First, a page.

Riboflavin transporter deficiency neuronopathy is a disorder that affects nerve cells (neurons). Affected individuals typically have hearing loss caused by nerve damage in the inner ear (sensorineural hearing loss) and signs of damage to other nerves.
In addition to nerves in the inner ear, riboflavin transporter deficiency neuronopathy involves nerves found in the part of the brain that is connected to the spinal cord (the brainstem), specifically in a region of the brainstem known as the pontobulbar region. Damage to these nerves causes paralysis of the muscles controlled by them, a condition called pontobulbar palsy. Nerves in the pontobulbar region help control several voluntary muscle activities, including breathing, speaking, and moving the limbs. As a result of pontobulbar palsy, people with riboflavin transporter deficiency neuronopathy can have breathing problems; slurred speech; and muscle weakness in the face, neck, shoulders, and limbs. Affected individuals can also have muscle stiffness (spasticity) and exaggerated reflexes.
The age at which riboflavin transporter deficiency neuronopathy begins varies from infancy to young adulthood. When the condition begins in infancy, the first symptom is often breathing problems caused by nerve damage, which can be life-threatening. When the condition begins in children or young adults, sensorineural hearing loss usually occurs first, followed by signs of pontobulbar palsy.
If not treated, the signs and symptoms of riboflavin transporter deficiency neuronopathy worsen over time. Severe breathing problems and respiratory infections are the usual cause of death in people with this condition. Without treatment, affected infants typically survive less than one year. However, those who develop the condition after age 4 often survive more than 10 years.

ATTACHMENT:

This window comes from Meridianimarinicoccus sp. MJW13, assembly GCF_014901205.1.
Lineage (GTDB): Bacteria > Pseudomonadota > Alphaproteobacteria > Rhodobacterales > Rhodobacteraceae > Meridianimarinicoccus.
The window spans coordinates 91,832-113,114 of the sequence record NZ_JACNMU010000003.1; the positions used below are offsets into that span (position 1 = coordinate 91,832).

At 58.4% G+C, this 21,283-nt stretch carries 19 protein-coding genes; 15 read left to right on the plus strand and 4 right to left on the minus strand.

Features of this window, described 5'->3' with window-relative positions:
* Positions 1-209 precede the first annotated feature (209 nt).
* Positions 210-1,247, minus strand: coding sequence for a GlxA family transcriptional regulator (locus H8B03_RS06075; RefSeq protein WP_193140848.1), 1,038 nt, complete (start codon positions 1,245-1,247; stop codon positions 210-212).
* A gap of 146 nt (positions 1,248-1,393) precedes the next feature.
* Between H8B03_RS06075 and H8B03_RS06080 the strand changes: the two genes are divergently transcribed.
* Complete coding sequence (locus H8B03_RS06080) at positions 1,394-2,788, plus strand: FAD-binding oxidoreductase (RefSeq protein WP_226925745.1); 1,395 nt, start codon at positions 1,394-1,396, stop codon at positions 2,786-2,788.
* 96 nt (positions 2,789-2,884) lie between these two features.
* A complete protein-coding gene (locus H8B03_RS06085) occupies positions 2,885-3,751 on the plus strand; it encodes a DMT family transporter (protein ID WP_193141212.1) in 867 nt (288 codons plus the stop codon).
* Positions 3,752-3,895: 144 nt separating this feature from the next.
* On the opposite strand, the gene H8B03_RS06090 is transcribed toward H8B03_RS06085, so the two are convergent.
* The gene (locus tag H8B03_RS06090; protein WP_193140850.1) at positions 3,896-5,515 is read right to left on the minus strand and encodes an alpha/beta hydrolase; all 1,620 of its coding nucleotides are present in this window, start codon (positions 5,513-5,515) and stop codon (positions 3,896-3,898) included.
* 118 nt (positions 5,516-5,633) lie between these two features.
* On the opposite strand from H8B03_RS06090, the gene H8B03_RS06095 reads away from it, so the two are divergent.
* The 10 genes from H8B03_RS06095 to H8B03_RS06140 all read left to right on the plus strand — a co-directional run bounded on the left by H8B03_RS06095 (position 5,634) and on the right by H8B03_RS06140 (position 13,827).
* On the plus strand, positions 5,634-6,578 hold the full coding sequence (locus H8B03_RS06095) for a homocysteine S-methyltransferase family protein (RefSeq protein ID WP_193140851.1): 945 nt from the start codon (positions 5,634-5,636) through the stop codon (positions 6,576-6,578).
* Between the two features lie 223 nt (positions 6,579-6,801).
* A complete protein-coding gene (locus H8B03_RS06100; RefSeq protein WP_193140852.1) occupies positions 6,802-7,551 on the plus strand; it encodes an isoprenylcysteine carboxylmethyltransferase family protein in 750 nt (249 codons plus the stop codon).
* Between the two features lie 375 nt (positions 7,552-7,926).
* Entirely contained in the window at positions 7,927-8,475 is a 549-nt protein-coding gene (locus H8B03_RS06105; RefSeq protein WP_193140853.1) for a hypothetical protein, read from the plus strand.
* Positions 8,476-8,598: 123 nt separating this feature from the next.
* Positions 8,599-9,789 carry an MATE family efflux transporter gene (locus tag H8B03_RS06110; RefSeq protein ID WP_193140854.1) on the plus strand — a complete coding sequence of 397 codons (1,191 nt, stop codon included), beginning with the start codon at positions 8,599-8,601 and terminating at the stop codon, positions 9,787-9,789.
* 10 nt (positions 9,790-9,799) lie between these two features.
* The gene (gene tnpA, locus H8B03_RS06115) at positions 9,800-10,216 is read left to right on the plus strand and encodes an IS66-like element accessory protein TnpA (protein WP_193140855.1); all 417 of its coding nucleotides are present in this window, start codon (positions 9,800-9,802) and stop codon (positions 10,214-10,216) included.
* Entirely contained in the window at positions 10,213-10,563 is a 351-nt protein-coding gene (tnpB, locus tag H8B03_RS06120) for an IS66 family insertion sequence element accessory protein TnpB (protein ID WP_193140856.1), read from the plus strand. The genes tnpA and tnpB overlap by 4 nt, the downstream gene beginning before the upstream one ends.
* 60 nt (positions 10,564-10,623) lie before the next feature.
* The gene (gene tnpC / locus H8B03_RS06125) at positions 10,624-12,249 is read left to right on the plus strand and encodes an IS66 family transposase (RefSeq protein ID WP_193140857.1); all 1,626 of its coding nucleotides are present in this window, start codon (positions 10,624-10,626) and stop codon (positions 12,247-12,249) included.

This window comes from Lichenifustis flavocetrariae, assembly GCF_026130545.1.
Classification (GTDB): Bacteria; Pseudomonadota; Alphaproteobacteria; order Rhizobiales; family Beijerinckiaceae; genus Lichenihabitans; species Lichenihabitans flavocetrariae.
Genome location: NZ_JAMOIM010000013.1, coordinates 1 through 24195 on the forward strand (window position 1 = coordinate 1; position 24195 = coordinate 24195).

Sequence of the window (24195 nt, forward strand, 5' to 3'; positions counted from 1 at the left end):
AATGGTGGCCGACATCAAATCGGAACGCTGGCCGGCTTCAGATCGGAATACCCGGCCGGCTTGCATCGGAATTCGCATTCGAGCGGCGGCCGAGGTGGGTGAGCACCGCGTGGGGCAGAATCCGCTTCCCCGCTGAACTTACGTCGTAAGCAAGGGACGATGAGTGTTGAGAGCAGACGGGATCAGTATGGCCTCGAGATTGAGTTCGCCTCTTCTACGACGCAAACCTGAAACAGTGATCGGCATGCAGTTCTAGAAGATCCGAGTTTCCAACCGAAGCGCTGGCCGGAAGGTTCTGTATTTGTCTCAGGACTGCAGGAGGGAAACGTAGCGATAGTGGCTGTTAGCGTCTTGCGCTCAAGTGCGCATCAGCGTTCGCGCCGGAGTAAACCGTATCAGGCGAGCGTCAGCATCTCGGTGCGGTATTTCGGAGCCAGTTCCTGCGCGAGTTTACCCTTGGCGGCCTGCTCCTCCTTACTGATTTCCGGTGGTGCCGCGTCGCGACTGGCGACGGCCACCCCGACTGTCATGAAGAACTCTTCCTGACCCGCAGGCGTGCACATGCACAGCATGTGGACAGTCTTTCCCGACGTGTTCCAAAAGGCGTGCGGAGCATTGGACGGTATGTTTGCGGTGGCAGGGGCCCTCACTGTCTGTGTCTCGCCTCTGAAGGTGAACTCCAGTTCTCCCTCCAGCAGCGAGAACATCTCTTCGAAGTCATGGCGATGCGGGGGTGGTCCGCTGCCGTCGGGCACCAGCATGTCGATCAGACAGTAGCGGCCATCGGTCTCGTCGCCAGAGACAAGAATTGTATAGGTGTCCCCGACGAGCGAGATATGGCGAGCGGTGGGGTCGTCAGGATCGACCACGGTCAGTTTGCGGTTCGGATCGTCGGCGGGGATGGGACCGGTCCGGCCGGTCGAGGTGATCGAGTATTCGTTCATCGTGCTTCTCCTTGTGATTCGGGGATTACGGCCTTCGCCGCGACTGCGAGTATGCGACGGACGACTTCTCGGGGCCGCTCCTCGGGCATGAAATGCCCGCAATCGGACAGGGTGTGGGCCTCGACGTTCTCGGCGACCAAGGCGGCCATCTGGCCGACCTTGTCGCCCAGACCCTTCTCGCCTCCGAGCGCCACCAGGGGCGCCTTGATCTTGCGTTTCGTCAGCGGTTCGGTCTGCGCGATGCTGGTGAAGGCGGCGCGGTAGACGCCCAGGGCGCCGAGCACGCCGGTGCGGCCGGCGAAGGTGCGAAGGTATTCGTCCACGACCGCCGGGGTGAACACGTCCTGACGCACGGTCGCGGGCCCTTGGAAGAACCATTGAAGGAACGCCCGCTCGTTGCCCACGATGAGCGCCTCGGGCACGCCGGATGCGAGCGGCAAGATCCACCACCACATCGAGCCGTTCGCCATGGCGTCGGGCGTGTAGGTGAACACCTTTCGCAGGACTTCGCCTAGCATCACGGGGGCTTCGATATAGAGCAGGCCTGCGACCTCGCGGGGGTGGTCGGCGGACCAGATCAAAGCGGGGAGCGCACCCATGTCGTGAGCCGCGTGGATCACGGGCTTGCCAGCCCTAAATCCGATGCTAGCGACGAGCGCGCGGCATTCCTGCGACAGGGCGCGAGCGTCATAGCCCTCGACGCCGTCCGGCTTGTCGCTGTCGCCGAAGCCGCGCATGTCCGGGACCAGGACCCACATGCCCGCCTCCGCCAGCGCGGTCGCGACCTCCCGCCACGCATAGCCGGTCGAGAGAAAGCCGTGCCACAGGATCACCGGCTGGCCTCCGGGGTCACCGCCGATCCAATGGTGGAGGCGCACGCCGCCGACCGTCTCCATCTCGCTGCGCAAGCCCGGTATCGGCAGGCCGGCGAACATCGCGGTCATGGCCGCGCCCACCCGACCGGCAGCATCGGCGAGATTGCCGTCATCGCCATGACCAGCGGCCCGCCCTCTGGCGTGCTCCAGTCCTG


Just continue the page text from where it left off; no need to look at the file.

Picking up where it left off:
Riboflavin transporter deficiency neuronopathy encompasses two conditions that were once considered distinct disorders: Brown-Vialetto-Van Laere syndrome (BVVLS) and Fazio-Londe disease. The two conditions have similar signs and symptoms, but Fazio-Londe disease does not include sensorineural hearing loss. Because these two conditions share a genetic cause and have overlapping features, researchers determined that they are forms of a single disorder.
Riboflavin transporter deficiency neuronopathy is caused by mutations in the SLC52A2 or SLC52A3 gene. These genes provide instructions for making related proteins called riboflavin transporters: RFVT2 is produced from the SLC52A2 gene, and RFVT3 is produced from the SLC52A3 gene. Both proteins move (transport) a vitamin called riboflavin (also called vitamin B2) across the cell membrane. Riboflavin cannot be made by the body, so it must be obtained from the food a person eats. The RFVT3 protein is found at especially high levels in cells of the small intestine and is important for absorbing riboflavin during digestion so that the vitamin can be used in the body. The RFVT2 protein is found in cells of the brain and spinal cord and is important for ensuring that these tissues have enough riboflavin for proper functioning.
In the cells of the body, riboflavin is the core component of molecules called flavin adenine dinucleotide (FAD) and flavin mononucleotide (FMN). FAD and FMN are involved in many different chemical reactions and are required for a variety of cellular processes. One important role of these molecules is in the production of energy for cells. FAD and FMN are also involved in the breakdown (metabolism) of carbohydrates, fats, and proteins.
Mutations in the SLC52A2 or SLC52A3 gene lead to an abnormal riboflavin transporter protein with impaired ability to transport riboflavin. Consequently, there is a reduction of riboflavin available in the body. However, it is unclear how these changes lead to the nerve problems characteristic of riboflavin transporter deficiency neuronopathy.
Riboflavin transporter deficiency neuronopathy is a rare condition. Approximately 100 cases have been reported in the scientific literature.
Riboflavin transporter deficiency neuronopathy usually follows an autosomal recessive pattern of inheritance, which means both copies of the gene in each cell have mutations. The parents of an individual with an autosomal recessive condition each carry one copy of the mutated gene, but they typically do not show signs and symptoms of the condition.
There are no recent clinical trials available for this condition. Please check back because new trials are being conducted frequently.